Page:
FlinnPREP™ Inquiry Labs for AP® Biology: Cellular Respiration
By: The Flinn Staff
Item #: FB2045
In the Cellular Respiration Inquiry Lab Solution for AP® Biology, students form and test a hypothesis based on the observations of oxygen consumed by germinating mung bean seeds and control seeds.
Includes access to exclusive FlinnPREP™ digital content to combine the benefits of classroom, laboratory and digital learning. Each blended learning lab solution includes prelab videos about concepts, techniques and procedures, summary videos that relate the experiment to the AP® exam, and standards-based, tested inquiry labs with real sample data. FlinnPREP™ Inquiry Lab Solutions are adaptable to you and how you teach with multiple ways to access and run your AP® labs.
Big Idea 2, Investigation 6, Science Practices 1, 2, 3, 6, 7
Plants create oxygen as a waste product of photosynthesis, but do they require oxygen to live? Does respiration occur in germinating seeds?
The Inquiry Lab Kit begins with a Baseline Activity that instructs students to measure the amount of oxygen consumed by germinating mung bean seeds and control seeds. By recording and measuring any changes, students are able to calculate the respiration rate of those seedlings under specific conditions.
These observations and data provide the basis for the Opportunities for Inquiry section of the lab. Questions like, “Does the amount of time from the start of germination affect the respiration rate?” and “What environmental factors may affect respiration rate?” help guide and inspire students to develop a testable hypothesis and then design an experiment that they can plan, discuss, evaluate, execute and finally justify to their peers.
Includes detailed teacher notes, reproducible student handouts, two additional types of seeds and enough materials for eight groups of students to complete the Baseline Activity and prepare for the inquiry activity. A hot glue gun is required and available separately. A refill kit for the Cellular Respiration Inquiry Lab Kit is also available (FB2088).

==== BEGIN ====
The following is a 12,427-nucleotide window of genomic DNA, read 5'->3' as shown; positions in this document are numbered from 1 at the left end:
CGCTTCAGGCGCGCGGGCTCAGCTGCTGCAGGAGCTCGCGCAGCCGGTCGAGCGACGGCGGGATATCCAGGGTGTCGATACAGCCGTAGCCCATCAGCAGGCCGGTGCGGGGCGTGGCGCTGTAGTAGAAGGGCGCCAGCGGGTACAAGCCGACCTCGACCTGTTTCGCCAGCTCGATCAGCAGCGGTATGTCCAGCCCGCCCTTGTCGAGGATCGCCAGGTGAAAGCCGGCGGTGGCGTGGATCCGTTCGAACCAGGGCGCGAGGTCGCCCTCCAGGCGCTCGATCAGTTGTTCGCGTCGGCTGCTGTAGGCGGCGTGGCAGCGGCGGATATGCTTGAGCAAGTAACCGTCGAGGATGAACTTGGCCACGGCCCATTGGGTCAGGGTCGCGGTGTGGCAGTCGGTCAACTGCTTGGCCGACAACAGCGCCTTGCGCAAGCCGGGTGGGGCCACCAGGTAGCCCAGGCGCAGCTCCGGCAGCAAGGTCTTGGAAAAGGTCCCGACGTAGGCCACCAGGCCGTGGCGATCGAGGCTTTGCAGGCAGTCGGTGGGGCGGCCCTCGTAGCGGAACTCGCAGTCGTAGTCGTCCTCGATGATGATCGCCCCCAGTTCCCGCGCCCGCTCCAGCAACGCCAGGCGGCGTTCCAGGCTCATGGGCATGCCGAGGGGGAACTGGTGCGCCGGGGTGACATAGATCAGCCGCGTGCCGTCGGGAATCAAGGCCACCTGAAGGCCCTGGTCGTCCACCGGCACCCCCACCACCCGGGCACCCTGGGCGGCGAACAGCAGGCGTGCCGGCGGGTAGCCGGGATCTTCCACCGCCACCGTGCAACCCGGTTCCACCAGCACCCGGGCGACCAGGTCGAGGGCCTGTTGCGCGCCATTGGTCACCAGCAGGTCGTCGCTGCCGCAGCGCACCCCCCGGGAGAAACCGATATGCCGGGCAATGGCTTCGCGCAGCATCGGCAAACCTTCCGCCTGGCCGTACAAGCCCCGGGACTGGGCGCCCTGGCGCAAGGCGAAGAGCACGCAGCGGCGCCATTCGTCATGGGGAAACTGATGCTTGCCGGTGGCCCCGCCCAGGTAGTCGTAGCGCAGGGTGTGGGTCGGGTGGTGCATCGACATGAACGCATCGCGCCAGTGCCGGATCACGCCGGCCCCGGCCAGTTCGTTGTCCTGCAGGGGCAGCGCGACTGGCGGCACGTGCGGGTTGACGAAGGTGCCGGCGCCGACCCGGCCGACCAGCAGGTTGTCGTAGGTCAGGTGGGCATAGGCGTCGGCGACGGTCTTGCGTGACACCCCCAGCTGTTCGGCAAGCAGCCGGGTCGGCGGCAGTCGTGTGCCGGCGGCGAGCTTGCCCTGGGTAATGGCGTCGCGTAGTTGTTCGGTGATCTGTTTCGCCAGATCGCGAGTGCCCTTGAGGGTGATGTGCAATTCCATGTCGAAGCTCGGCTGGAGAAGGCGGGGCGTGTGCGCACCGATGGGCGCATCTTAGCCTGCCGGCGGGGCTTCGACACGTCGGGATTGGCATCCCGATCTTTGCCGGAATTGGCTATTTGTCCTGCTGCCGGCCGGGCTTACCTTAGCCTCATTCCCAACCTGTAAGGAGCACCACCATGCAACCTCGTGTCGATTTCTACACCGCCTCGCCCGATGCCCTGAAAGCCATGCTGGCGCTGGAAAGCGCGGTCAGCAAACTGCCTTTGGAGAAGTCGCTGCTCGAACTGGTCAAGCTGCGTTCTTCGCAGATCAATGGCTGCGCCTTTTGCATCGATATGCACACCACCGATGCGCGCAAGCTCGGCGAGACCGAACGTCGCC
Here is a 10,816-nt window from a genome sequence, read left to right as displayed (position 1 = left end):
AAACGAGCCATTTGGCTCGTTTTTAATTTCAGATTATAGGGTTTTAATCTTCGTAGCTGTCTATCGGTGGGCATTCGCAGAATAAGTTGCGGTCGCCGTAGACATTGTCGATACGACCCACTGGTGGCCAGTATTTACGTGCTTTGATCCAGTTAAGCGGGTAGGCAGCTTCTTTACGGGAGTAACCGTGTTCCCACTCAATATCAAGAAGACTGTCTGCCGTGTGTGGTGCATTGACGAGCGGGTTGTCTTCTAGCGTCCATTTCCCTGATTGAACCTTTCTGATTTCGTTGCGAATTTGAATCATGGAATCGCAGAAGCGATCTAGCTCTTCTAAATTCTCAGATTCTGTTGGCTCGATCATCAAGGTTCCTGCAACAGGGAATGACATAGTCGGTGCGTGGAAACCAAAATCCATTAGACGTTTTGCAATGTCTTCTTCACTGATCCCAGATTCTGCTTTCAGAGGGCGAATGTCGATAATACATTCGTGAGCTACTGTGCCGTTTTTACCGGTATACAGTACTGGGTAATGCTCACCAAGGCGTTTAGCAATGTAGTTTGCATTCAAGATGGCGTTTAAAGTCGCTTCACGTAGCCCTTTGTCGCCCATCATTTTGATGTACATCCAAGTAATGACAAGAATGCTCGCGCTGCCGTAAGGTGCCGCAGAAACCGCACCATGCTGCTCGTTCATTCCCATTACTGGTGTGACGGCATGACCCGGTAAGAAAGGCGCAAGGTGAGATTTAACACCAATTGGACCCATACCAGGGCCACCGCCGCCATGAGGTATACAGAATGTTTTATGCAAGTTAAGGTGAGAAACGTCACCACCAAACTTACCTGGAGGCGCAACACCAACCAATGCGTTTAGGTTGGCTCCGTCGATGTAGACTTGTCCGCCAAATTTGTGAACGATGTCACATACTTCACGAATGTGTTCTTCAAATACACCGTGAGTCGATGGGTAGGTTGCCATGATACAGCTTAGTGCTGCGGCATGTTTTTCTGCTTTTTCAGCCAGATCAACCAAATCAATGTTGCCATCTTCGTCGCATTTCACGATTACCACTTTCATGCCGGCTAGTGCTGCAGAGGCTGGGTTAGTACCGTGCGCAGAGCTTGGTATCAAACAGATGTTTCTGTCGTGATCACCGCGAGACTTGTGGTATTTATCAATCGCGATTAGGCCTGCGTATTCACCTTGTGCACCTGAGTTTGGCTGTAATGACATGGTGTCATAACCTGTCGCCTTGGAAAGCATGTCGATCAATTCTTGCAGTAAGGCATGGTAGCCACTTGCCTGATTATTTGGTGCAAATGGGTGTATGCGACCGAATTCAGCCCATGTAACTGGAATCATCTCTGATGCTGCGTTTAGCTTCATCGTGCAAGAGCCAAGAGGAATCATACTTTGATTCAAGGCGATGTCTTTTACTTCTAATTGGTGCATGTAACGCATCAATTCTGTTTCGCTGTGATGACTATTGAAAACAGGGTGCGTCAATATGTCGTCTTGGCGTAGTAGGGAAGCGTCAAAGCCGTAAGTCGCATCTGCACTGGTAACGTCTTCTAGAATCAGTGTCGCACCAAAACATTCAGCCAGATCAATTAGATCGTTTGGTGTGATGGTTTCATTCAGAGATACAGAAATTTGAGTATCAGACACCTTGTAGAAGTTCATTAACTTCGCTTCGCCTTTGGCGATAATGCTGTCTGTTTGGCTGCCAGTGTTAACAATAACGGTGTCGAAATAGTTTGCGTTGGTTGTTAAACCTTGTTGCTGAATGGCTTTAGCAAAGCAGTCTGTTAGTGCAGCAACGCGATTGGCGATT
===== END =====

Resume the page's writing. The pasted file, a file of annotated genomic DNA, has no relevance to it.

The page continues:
Materials Included in Kit: Manometer fluid, red, 100 mL Potassium hydroxide solution, 15%, 100 mL Barley seeds, 1 oz Bean-mung, seed, 4 oz Corn-sweet, seed, 4 oz Cotton balls, pkg/100 Cup, clear, 16 oz, 16 Fiberfill stuffing, 1 oz Hex nut, zinc plated steel, ¼"-20, 60 Pipet, Beral-type, graduated, 16 Syringe, disposable, 6 mL, 24 Tube, capillary, melting point, ends open 100 mm, pkg/100
Live Material: Included.
Additional Materials: Hot glue gun and glue sticks (shared), lab oven, permanent markers, paper clip, paper towels, metric ruler, shallow pan, stirring rod, thermometers, tap water.
Correlation to Next Generation Science Standards (NGSS)†
Science & Engineering Practices
Asking questions and defining problems Developing and using models Planning and carrying out investigations Analyzing and interpreting data Using mathematics and computational thinking Engaging in argument from evidence
Disciplinary Core Ideas
HS-PS1.B: Chemical Reactions HS-LS1.A: Structure and Function HS-LS1.C: Organization for Matter and Energy Flow in Organisms HS-LS2.B: Cycle of Matter and Energy Transfer in Ecosystems
Patterns Cause and effect Scale, proportion, and quantity Systems and system models Energy and matter Structure and function Stability and change
HS-PS1-2. Construct and revise an explanation for the outcome of a simple chemical reaction based on the outermost electron states of atoms, trends in the periodic table, and knowledge of the patterns of chemical properties. HS-PS1-4. Develop a model to illustrate that the release or absorption of energy from a chemical reaction system depends upon the changes in total bond energy. HS-PS1-5. Apply scientific principles and evidence to provide an explanation about the effects of changing the temperature or concentration of the reacting particles on the rate at which a reaction occurs. HS-LS1-3. Plan and conduct an investigation to provide evidence that feedback mechanisms maintain homeostasis. HS-LS1-7. Use a model to illustrate that cellular respiration is a chemical process whereby the bonds of food molecules and oxygen molecules are broken and the bonds in new compounds are formed, resulting in a net transfer of energy. HS-PS2-3. Apply scientific and engineering ideas to design, evaluate, and refine a device that minimizes the force on a macroscopic object during a collision.